Relative income hypothesis says that we care more about how much we earn and consume in relation to how other people around us do than our absolute well being, or our own earnings and consumption in isolation or in comparison to a moment in the past. According to relative income hypothesis, a typical person is happier if he or she got a $100 weekly wage rise if others only got $50 than receiving a $150 increase while everybody else received the same increase.
People on lower incomes may consume more of their earnings than their better-off counterparts because they would like to reduce the gap in their standards of living – consumption levels.
James Duesenberry (1918-2009), an American economist who made a considerable contribution to the Keynesian analysis of income and employment, first set out the relative income hypothesis in 1949 when his book – Income, Saving and the Theory of Consumer Behavior – was published. According to Duesenberry, the weekly consumption of a household depends in part on its income relative to other families.
According to the International encyclopedia of the Social Sciences: “Relative income hypothesis states that the satisfaction (or utility) an individual derives from a given consumption level depends on its relative magnitude in the society (e.g., relative to the average consumption) rather than its absolute level.”
There are several versions of this hypothesis. The one formulated by Duesenberry has received the most attention, and is the main focus of this article.
Supporters of the relative income hypothesis say that current consumption is not influenced just by current levels of relative and absolute income, but also by levels of consumption reached in previous period. As soon as a household reaches a level of consumption, it is difficult for it to consume less afterwards.
In other words, the relative income hypothesis has three components:
– Our attitude to consumption and saving is dictated more by our situation in relation to others than by abstract living standards.
– Poorer people spend more of their income than wealthier individuals because they want to close the consumption gap.
– We don’t like to consume less than we used to.
Permanent and relative income hypothesis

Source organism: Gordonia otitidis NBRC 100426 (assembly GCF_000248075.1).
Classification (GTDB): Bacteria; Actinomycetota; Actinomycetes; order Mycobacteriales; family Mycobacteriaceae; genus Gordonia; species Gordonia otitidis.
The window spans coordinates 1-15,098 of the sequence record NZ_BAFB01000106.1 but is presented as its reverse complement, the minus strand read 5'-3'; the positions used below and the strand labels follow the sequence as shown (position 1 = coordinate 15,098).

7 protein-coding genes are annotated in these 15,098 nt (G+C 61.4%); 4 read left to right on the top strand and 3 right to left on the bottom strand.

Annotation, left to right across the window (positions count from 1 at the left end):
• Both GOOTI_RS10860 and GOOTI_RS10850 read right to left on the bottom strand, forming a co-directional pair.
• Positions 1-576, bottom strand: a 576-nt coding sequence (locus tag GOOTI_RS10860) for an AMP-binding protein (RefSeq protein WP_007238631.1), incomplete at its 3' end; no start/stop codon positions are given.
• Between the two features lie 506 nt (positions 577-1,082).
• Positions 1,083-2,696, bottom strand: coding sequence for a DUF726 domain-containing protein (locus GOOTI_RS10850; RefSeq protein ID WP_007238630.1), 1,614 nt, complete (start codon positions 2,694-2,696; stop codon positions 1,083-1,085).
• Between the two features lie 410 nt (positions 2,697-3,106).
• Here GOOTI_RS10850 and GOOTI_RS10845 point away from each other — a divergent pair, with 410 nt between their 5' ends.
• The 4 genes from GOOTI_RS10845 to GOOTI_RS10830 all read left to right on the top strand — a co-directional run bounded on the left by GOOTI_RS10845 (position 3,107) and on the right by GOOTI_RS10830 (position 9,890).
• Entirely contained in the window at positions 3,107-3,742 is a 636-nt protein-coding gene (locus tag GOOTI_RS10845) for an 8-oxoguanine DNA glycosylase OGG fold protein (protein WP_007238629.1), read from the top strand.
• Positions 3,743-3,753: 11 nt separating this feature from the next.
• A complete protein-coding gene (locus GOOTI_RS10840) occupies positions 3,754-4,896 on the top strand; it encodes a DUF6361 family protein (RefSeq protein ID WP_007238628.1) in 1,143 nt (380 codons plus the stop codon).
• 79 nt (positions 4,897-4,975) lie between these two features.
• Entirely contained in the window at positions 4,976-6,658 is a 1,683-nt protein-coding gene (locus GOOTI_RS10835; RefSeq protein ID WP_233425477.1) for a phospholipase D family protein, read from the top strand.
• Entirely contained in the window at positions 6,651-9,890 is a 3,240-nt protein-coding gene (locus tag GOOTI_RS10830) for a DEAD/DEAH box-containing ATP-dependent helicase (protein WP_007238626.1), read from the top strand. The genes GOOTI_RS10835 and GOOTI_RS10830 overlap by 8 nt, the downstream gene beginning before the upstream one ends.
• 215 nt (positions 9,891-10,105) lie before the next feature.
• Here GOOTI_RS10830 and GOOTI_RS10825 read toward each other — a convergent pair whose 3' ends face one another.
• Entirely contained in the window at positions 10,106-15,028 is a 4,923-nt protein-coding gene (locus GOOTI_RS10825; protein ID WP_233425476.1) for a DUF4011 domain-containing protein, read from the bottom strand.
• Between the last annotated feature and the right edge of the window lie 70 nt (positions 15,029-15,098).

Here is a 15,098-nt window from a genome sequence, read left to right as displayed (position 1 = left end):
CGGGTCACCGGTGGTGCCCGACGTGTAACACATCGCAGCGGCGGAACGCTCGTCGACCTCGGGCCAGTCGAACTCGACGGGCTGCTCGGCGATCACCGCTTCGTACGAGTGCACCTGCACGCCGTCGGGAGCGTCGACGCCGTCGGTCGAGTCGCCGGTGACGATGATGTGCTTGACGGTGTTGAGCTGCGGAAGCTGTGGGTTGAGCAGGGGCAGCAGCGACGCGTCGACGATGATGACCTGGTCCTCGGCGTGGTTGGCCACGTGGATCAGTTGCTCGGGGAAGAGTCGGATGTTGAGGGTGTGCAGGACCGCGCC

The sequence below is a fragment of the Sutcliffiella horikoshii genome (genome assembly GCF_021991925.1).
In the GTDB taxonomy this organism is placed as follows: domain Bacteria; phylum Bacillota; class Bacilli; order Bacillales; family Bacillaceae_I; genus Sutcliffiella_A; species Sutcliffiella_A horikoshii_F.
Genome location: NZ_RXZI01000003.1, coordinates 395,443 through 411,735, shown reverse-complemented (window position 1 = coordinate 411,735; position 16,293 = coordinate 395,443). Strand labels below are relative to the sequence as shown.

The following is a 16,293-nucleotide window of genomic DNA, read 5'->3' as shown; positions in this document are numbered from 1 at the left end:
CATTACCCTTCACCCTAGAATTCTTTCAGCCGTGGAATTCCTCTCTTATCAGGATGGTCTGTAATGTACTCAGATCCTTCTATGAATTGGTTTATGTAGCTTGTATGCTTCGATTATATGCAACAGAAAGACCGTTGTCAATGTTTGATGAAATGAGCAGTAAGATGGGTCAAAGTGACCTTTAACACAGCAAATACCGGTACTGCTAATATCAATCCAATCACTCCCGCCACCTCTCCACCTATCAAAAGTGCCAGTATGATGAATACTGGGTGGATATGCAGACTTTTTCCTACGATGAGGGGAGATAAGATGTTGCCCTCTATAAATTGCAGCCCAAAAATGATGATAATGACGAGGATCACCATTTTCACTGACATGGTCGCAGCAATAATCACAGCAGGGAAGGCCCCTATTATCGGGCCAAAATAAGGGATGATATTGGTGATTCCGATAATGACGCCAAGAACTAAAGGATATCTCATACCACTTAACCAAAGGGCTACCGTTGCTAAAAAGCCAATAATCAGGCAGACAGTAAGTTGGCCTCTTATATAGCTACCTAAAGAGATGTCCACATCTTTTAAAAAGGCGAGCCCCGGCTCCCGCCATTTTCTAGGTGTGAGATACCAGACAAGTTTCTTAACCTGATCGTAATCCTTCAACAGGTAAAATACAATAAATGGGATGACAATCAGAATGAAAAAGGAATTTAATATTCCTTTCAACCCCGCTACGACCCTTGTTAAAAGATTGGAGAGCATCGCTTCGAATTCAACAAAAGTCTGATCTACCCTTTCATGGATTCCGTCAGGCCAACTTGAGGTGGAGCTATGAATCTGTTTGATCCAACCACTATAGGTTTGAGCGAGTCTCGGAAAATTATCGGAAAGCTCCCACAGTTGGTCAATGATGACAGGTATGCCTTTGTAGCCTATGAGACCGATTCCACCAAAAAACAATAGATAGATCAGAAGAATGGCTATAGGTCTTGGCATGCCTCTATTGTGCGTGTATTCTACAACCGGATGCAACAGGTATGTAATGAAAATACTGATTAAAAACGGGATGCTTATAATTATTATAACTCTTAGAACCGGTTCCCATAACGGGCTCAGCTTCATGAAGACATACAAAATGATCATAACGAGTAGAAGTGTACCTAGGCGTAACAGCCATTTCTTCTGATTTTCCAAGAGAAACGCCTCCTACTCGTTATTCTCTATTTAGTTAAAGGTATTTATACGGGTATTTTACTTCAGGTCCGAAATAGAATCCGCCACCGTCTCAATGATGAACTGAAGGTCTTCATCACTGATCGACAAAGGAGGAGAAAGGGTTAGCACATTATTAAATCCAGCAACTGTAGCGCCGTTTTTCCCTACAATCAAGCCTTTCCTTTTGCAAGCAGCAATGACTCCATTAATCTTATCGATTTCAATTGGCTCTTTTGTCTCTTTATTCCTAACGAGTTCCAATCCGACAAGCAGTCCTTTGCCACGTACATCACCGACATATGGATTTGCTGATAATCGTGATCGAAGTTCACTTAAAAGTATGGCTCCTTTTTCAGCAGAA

Relative income hypothesis contrasts with Permanent Income Hypothesis, a consumer spending theory which states that we will spend money at a level that is consistent with our expected long-term average income.
Our level of expected long-term income is then thought of as our level of ‘permanent’ income that can be spent safely.
We all save only if our current income is greater than our anticipated level of permanent income – we do this to guard against future reductions in income, so the permanent income hypothesis states.
Other hypotheses that followed Duesenberry’s relative income hypothesis, including the permanent income hypothesis, were also able to explain why rich households tended to save more than those further down the socioeconomic ladder – and in a less controversial way.
In an article published in the Quarterly Journal of Business and Economics – ‘The Relative Income Hypothesis: A Review of the Cross Section Evidence’ – George Kosicki wrote:
“Early models of household saving postulated that poor households acted in a way fundamentally diffrent from rich households. Duesenberry argues that effects in consumption weighed less heavily on rich households, and so savings rates should rise with position in the income distribution.”
“Although Duesenberry’s relative income hypothesis held up well under cross section empirical tests, it was supplanted by the life cycle and permanent income models that followed.”
“These models seemed capable of explaining the same empirical evidence in a less controversial manner.”
Video – Absolute Income vs. Relative Income
In this video, John Chow talks about the difference between Absolute and Relative Income. Imagine two people, one earns $100,000 per year and the other $50,000 – this information is on their absolute incomes; one earns twice as much as the other.
However, if I now add some more information – the $100,000 per year person works 80 hours per week by 51 weeks of the year, while the $50,000 per year individual works just 4 hours per week by 30 weeks of the year, we are now looking at things differently.
In absolute terms the $100,000 per year person earns more, but in relative terms the $50,000 per year individual is way, way better off… In order to understand what the relative income hypothesis is, you first need to know what relative income means.